M.L. Miller here and welcome to my tenth anniversary Best in Horror Countdown! Every day in this glorious month of October I’ll be counting down the best in horror, culminating with the best horror film since last Halloween! With theaters closed for the bulk of this shitty, shitty year, much of the countdown comes from alternative sources like streaming services, digital download, and On Demand. Plus, we saw the return of the drive-in theater, which is awesome! This list compiles the best horror films released beginning on October 1, 2019 and ending on September 30, 2020. No elitism here—only films released to the public on this list which rules out haughty festival flicks that only esteemed reviewers get to see. If it played on a public screen this year, it’s fair game to be on the list. Here we go!

Released on December 6, 2019. Available on digital download and On Demand from Samuel Goldwyn Films! Also streaming on SHUDDER!


Directed by Adam Egypt Mortimer
Written by Adam Egypt Mortimer & Brian DeLeeuw
Starring Patrick Schwarzenegger, Miles Robbins, Sasha Lane, Hannah Marks, Mary Stuart Masterson, Chukwudi Iwuji, Peter McRobbie, Andrew Bridges, Griffin Robert Faulkner, Nathan Chandler Reid, Daniel Marconi, Chase Sui Wonders, Rosanne Ma, Michael Cuomo, Cara Ronzetti

Adam Egypt Mortimer, director of SOME KIND OF HATE and a section of HOLIDAYS, returns with a psychological roundhouse that is derivative as it is entertaining. While there were moments that resemble what might come from an unholy union of JACOB’S LADDER, FIGHT CLUB, and RIGHT SAID FRED, DANIEL ISN’T REAL still manages to entertain and highlight that Mortimer has what it takes to make a mood, suspenseful thriller.

Miles Robbins (aka the asshole boyfriend from HALLOWEEN) plays Luke, the victim of a troubled childhood full of neglect and mental illness. Shortly after a young Luke stumbles across a crime scene, he discovers an imaginary friend following him around. Naming his new friend Daniel, Luke is over the moon and the two get into adventure after adventure together. But when a prank on his mom backfires, Luke decides to vanquish Daniel, banishing him inside a dollhouse. Flash forward to Luke in college and he is struggling with trying to fit in, find a purpose, and deal with his mother’s declining mental health. When his therapist urges Luke to revisit his time with Daniel, Luke reawakens the imaginary friend now in adult form (Patrick Swartzenegger). Though the two begin their friendship right where they left off, boyhood fantasies turn into real adult problems and Daniel’s wild side begins having deadly ramifications on Luke’s life. Soon the two begin a desperate fight over Luke’s body and soul.

What DANIEL ISN’T REAL gets right is the mental illness aspect that permeates the entire story. This is an expertly crafted story about the disintegration of a human mind, the fears of inheriting mental illness, and theorizes as to where mental illness comes from. All supernatural elements aside, I loved the therapy scenes where Luke fears he will become as mentally ill as his mother has become. Those who read my reviews know that I have a background in counseling and psychology. I have worked with people suffering from schizophrenia and Mortimer gets these scenes right. This doesn’t feel like psychobabble watered down and presented in a glamorized Hollywood lens. This film did its homework and lays out a terrifying view of mental illness with an unflinching touch. It does not fetishize mental illness. It shows all of the ugly details that affect people suffering from mental illness.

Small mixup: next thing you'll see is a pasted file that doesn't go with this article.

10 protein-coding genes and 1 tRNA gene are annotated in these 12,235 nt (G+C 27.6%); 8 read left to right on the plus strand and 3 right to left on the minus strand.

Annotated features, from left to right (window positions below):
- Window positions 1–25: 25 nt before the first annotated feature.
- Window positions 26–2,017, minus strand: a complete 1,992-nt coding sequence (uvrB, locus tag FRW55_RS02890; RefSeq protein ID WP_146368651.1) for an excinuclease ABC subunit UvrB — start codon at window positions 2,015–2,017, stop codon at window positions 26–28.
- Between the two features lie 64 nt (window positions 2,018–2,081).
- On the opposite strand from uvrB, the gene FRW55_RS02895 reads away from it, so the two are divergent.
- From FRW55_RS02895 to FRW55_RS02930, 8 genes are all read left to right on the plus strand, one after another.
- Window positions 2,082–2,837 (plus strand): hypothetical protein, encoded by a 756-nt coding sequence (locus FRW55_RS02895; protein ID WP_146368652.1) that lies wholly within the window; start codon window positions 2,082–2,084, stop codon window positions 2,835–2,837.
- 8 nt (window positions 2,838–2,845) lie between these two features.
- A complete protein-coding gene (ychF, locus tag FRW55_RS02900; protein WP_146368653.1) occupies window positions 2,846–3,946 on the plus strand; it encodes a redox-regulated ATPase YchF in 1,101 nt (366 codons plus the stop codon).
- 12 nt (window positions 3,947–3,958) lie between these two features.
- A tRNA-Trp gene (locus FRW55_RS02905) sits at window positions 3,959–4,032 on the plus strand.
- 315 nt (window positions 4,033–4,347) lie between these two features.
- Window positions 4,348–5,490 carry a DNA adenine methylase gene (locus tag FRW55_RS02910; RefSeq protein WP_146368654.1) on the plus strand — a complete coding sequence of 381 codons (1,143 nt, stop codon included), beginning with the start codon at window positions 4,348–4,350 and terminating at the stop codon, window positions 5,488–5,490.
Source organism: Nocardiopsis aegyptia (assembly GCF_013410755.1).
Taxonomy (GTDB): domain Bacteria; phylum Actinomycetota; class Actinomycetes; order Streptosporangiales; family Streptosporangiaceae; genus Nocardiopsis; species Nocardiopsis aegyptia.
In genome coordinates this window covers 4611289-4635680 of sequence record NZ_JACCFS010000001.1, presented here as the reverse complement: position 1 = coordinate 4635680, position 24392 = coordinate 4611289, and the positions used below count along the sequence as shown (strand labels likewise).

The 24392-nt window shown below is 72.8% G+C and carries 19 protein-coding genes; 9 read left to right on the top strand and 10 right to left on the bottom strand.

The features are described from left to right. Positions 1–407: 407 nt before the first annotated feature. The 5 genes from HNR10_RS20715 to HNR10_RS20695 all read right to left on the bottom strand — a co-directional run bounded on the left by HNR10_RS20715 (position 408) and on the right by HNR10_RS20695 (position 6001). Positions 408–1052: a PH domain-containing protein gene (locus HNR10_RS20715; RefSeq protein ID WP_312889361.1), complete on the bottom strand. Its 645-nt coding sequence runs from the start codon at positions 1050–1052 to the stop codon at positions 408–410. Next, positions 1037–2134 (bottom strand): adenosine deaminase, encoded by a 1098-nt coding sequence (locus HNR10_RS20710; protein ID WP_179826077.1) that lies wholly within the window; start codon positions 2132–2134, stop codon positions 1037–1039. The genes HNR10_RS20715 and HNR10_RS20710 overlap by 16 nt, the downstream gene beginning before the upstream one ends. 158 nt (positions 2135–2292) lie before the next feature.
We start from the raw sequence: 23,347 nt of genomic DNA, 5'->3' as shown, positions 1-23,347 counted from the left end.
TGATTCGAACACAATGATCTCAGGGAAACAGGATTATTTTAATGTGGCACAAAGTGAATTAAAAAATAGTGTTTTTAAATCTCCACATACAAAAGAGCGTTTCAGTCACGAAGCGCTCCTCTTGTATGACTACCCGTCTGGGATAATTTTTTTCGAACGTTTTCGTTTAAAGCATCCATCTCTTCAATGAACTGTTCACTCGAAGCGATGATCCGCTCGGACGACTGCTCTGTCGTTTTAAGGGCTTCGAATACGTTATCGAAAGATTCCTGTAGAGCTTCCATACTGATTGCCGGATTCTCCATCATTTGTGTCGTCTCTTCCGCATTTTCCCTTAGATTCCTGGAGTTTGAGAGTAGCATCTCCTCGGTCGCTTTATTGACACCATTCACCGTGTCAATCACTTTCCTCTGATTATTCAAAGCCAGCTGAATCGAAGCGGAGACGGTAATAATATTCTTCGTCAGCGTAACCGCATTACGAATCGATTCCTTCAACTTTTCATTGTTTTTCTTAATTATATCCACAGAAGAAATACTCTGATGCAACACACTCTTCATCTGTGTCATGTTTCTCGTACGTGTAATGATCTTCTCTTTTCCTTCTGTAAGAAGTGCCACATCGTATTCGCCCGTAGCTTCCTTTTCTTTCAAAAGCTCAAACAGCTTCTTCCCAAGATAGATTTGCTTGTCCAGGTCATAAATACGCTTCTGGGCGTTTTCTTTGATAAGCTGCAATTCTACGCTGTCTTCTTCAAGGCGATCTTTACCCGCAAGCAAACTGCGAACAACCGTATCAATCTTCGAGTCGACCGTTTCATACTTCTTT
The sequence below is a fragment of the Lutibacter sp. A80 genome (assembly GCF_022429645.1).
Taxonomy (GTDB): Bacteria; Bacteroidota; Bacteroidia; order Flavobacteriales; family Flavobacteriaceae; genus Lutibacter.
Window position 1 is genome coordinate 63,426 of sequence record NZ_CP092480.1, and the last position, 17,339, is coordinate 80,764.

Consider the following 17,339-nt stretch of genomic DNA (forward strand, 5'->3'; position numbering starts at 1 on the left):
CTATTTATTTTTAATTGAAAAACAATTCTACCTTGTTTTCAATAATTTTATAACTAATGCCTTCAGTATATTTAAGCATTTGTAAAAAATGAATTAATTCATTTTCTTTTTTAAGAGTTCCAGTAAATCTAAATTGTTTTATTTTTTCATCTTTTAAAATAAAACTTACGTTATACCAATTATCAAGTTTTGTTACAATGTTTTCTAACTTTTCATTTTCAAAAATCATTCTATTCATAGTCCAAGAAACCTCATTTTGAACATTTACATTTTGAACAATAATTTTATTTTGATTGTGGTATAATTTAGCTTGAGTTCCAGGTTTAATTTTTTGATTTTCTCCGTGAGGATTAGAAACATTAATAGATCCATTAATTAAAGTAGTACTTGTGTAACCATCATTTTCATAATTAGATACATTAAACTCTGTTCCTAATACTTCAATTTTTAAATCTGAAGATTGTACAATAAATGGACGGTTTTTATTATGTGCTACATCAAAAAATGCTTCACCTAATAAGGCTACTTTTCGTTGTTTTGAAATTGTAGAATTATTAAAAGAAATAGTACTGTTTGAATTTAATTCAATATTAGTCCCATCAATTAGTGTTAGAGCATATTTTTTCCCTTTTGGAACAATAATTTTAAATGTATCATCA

The cinematography and lighting of DANIEL ISN’T REAL should be mentioned. This is a dark and moody looking film. Full of saturated reds and blues that reflect the mood of the scene. The entire film seems to be made with deep shadows and overpowering black voids. It gives a sort of nihilistic and hopeless vibe to the entire film, much like the anarchist viewpoints of the Daniel himself. This is a good looking and more importantly, visually effective film that will take you to dark places and stomp your brain in.

While it is evident from the start, there is a supernatural aspect to this film. Unfortunately, all of this is not simply taking part in Luke’s head. I did not mind these details, but I feel that the film doesn’t really need it. It does such a bang-up job strictly in the realm of psychological horror that I think the supernatural slant is unneeded. Still, DANIEL ISN’T REAL is a true standout in horror. Mortimer definitely pulls no punches and delivers a very gritty film. The violence has reverberations and consequences. This character study takes its horror seriously, just how us horror fans like it! Arnie’s son Patrick is charismatic and threatening, yet still has that Eric Trump smarm that makes him instantly dislikable. Miles Robbins is strong too as the film rests on his shoulders despite the fact that we are doubting any of this is real or not. This film requires the two actors to go to dark places and both achieve this deftly.

It is rumored that Mortimer is in line to take on the A NIGHTMARE ON ELM STREET reboot. I would be all for it. This film looks like a living nightmare and I think given a bigger budget, the filmmaker is destined for great things. As is, DANIEL ISN’T REAL is a dark and potent pill that peels back the layers of sanity and shows us the pain and despair of mental illness. Do not miss this spectacular horror film.

Click here for the trailer!!

THE 2019-2020 COUNTDOWN!

#19 – BUTT BOY
#20 – BECKY
#24 – ALONE
#26 – AMULET

M. L. Miller is a wordslinger/writer of wrongs/reviewer/interviewer/editor of MLMILLERWRITES.COM. Follow @Mark_L_Miller.

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